Links: 2015 — 11

Before I share my favourite links from the last month, I have a little personal news to share. I spent the period from the 24th to the 27th of September catching up with family, including relatives from other parts of the country. Each day had its own special event — a school concert and school play that some of my relatives were part of, a seven-year-old’s birthday party, and my nephew’s baptism.

Here is an ultra-cute video of my niece (in the pink) with a friend on the trampoline. It was recorded at my sister’s place at lunch on the 27th.

Now on with those links:

I’d like to add a few comments to the item on selective mutism. It’s not something I’ve experienced directly, but learning about other people’s experiences — through documentaries and so forth — always takes my thoughts and emotions in interesting directions. It evokes memories of experiences that, while not the same as selective mutism, serve as analogies that I can draw on to understand it better. And it makes me fantasise about what I’d say to the people whose stories I hear if I could meet them in their past.

I’ll share one memory as an example. I was raised in a religious household, and during my teenage years I was Christian myself, but I never joined in the ritual of saying grace before a meal. I remember one day when my parents expressed their wish that I would, to which I said something like “I think I could if– if– if– …” and faltered. My parents reacted poorly to that, telling me I shouldn’t bargain with them, but the words I couldn’t get out that day were: “I think I could if you promise not to overreact, not to make a big deal out of it, not to make me feel like the centre of unwanted attention.”

When I think of selective mutism, I think of that memory and others like it, and multiply them by a thousand in my mind. The analogy is far from perfect, but it’s something — a seed of connection around which further empathy and understanding can be built.

I also think of the song Across the Waters by Jimmy Gregory (from the 1996 album West Along the Road). The song is really about lovers who are separated geographically, and celebrates the fact that, however much they miss each other, their love is strong enough to withstand being apart. But I feel the following excerpt could just as easily be about selective mutism, and in that context is extremely poignant:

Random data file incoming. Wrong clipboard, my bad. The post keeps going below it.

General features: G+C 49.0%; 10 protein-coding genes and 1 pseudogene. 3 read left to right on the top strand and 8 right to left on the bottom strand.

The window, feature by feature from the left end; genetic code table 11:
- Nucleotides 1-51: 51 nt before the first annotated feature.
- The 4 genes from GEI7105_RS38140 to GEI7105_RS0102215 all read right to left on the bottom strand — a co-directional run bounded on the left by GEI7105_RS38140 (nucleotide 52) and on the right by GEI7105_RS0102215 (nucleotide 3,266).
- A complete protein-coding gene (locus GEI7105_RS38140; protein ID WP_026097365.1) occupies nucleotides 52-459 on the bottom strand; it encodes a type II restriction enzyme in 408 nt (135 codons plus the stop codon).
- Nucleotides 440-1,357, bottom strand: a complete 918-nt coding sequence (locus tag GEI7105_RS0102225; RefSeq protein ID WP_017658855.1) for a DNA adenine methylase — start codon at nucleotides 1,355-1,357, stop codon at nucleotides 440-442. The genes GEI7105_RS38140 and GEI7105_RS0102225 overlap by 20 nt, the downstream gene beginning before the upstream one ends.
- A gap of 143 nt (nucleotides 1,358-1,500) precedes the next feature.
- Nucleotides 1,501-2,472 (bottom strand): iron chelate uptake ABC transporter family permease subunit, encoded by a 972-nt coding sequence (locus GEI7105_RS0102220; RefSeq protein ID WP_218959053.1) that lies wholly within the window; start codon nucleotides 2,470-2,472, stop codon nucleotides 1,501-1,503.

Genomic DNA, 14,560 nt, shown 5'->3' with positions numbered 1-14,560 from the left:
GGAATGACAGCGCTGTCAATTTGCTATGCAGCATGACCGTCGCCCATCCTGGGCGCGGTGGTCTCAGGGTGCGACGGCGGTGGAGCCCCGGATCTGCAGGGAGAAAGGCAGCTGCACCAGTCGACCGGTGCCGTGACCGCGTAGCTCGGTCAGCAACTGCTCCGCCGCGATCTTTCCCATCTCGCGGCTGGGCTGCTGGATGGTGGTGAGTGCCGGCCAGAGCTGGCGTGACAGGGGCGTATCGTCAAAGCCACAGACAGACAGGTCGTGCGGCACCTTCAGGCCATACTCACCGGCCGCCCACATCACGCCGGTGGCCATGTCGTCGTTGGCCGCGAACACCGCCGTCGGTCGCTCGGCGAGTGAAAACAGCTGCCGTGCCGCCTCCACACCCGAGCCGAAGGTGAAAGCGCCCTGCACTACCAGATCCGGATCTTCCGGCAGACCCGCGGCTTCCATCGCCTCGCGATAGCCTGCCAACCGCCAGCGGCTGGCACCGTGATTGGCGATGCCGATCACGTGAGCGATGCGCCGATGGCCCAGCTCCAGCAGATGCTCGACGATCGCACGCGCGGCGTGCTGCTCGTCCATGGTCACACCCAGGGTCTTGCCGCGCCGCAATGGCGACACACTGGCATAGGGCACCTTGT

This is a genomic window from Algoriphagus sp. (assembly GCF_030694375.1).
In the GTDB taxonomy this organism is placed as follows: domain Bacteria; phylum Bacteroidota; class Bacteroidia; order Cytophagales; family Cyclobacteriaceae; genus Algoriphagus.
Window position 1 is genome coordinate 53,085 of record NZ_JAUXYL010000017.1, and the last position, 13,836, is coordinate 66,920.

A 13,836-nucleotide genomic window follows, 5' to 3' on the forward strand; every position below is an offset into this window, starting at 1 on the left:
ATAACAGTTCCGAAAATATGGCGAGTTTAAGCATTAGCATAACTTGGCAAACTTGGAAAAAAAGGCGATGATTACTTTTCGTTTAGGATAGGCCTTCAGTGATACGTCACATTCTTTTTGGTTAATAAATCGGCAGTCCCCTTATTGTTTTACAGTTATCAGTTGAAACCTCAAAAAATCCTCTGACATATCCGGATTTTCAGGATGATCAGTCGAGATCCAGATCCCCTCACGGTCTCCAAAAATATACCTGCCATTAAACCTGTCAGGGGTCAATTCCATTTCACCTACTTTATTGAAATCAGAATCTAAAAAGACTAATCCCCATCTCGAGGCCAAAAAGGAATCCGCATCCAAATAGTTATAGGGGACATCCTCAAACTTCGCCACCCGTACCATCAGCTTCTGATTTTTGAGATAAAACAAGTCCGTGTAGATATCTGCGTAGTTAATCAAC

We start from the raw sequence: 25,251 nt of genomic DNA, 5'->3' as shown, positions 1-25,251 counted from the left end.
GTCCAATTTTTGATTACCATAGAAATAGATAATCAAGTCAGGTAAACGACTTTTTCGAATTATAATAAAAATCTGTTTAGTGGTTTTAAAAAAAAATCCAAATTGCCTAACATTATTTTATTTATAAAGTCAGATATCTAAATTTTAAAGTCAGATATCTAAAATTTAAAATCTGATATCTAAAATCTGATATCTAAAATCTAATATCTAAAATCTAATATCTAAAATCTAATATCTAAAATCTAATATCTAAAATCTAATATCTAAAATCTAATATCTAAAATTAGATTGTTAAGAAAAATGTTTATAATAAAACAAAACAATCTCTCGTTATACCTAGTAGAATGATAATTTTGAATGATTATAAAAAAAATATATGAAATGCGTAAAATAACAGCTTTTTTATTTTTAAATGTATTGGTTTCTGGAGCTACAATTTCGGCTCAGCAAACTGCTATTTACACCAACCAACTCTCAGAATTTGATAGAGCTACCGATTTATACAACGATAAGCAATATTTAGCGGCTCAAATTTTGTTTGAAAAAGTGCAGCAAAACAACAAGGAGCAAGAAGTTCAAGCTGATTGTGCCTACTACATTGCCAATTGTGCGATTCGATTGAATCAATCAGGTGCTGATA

There’s a strength in the silence between us
Still waters run deep.
There’s an ocean of words that I’d say to you
But sure all of them will keep.

In those words I hear an acknowledgement of the turmultous emotions and intense desire to communicate that lies beneath the silence of selective mutism, along with an assurance that there is no pressure: that it is OK if today is not a day when words can be spoken. Do you agree? What do they evoke for you?

If I was trying to build rapport with someone suffering from selective mutism — trying to create an environment where they could feel comfortable and understood — then between the song lyrics, the memories, and the willingness to learn, I like to think I’d have something to offer. Though the opportunity to show it would come less easily in life than in my fantasies. Comments will be gratefully received, especially from readers who have been there.

One Response to “Links: 2015 — 11”

  1. Adrian Morgan Says:

    A couple of updates to this post:

    My musings about selective mutism are tied a Twitter conversation with Helen Keen, the presenter of the linked radio segment. Her response on Twitter was very positive.

    As for my intention to write some Venn Diagram Poetry, I’ve just finished my first attempt, taking as my theme two different things that are made of wood (namely a tree and a bed). As poetry goes it’s rather crude but I wasn’t aiming for high art, merely to explore the possibilities of the form. The link is below.

    I wonder how it would go as a homework exercise in a creative writing course. Or perhaps even at school.


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